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Back pay of 1.5% for public servants in December

Back pay of 1.5% for public servants in December


Prime Minister Dr Ralph Gonsalves is proposing to pay public servants in December, half the 3 per cent salary increase owed to them since January 2011. {{more}}

If trade unions representing public servants accept the offer, the Treasury will pay out $6 million, half the amount owed.

Gonsalves, who is also Minister of Finance, told the nation that his government couldn’t afford the full $12 million.

He announced the proposal in a pre-recorded radio and television address broadcast Friday night, the eve of the nation’s 33rd anniversary of Independence.

The prime minister is overseas on State business, and will miss Independence celebrations here for the first time since coming to office in 2001.

“My government has to keep its solemn promise to pay them (public servants) the 3 per cent salary increase due since 2011,” he said.

“All of us are required to make the requisite sacrifice to meet the public servants at least part of the way. I rely, too, on the public servants continuing reasonableness and extraordinary love of country,” he further said before proposing the “resolution — at least partially”.

Gonsalves said public servants, “as a whole”, have “done very well under” his Unity Labour Party government “through salary increases, bonuses, salary enhancements through the reclassification exercise, improved conditions of work, additional perks, including phenomenal training and educational opportunities free of cost or at heavily subsidised rates”.

He, however, said senior clerks and some other particular posts did not benefit from the reclassification exercise.

“By far, the bulk of the public servants benefited from reclassification…” he said.

The Prime Minister, however, added that he was “mindful though that there is a minority of public servants who did not benefit from the reclassification.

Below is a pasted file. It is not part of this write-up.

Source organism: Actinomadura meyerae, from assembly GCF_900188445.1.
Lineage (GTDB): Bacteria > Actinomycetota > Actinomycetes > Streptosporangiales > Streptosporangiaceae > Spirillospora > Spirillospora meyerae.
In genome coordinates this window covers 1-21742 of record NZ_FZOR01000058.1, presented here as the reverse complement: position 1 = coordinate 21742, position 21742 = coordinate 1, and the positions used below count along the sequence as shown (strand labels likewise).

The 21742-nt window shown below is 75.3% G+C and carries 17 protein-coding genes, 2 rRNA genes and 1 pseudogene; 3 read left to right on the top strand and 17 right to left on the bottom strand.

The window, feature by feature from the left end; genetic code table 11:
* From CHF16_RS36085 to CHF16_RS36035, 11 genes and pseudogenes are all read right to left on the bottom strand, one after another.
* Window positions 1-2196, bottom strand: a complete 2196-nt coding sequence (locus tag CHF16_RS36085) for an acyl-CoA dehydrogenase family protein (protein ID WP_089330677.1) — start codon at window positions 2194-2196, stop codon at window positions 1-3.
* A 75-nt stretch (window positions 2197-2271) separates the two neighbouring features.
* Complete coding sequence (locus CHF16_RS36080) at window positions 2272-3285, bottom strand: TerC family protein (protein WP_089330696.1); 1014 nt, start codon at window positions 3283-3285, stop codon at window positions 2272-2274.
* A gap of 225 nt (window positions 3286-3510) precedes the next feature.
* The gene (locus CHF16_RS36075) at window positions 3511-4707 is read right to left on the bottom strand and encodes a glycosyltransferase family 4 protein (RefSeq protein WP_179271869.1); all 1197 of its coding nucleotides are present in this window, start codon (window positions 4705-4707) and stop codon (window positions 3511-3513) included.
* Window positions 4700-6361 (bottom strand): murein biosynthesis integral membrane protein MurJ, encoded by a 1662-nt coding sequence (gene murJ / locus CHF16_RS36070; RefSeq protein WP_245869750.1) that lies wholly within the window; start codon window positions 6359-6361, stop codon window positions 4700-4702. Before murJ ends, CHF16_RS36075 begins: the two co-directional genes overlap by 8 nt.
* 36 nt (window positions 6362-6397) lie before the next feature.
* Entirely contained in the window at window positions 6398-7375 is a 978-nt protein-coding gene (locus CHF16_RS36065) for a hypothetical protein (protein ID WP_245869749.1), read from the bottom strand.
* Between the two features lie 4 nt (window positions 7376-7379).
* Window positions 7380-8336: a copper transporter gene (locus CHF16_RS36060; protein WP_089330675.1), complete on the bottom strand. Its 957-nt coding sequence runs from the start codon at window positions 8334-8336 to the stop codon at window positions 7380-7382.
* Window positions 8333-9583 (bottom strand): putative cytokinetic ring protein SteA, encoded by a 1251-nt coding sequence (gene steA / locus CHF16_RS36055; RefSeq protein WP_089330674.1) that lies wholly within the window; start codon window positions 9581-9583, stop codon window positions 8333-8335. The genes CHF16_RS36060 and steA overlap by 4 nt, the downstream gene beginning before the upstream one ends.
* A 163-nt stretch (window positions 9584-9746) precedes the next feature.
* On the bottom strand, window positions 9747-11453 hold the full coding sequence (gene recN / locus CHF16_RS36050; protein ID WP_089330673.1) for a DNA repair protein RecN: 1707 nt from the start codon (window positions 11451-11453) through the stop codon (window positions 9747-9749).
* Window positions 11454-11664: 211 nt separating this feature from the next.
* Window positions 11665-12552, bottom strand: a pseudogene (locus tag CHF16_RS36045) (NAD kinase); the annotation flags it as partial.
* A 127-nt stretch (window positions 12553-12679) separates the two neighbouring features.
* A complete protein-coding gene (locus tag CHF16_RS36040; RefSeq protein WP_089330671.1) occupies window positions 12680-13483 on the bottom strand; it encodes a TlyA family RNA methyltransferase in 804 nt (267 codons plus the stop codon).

“Indeed, principally because of the inbuilt incremental system of increases for public servants, the salary bill so far this year for the central government has increased by 2.7 per cent despite the non-payment of the 3 per cent salary increase,” he said.

So far this year, expenditure on pensions has increased by about 5 per cent,” he further said.

“For every 1 per cent increase in the salary bill for public servants, there is an additional $2 million a year required. So, a 3 per cent increase in 2011 would amount to six million [dollars] and at least another 6 million [dollars] for 2012.

“Thus, if my Government has to pay the entire 3 per cent now, backdated to January 2011, the sum of $12 million will be required. That additional sum is simply not available,” Gonsalves said.

“But, I am determined to meet the public servants halfway by Christmas 2012,” he said, as he proposed the 1.5 per cent salary increase, backdated from January 2011 to December 2012.

“This 1.5 per cent salary increase would have to be paid as a matter of course on the salary bill for 2013 and continuing. I intend to hold further discussions with the public sector trade unions about the status of the other 1.5 per cent of the pledged salary increase,” Gonsalves said.

He said the “immediate payment of a further $6 million constrains, restrains my government in the pursuance of some other items of expenditure.

“There is one pot of money and sacrifices are required all around. But it would be unreasonable to expect the poor and disadvantaged to sacrifice for those who are in much better circumstances than themselves. As always, I shall do my best. You know the mettle of the captain, not when the seas are calm and smooth but when they are rough and dangerous,” Gonsalves said. (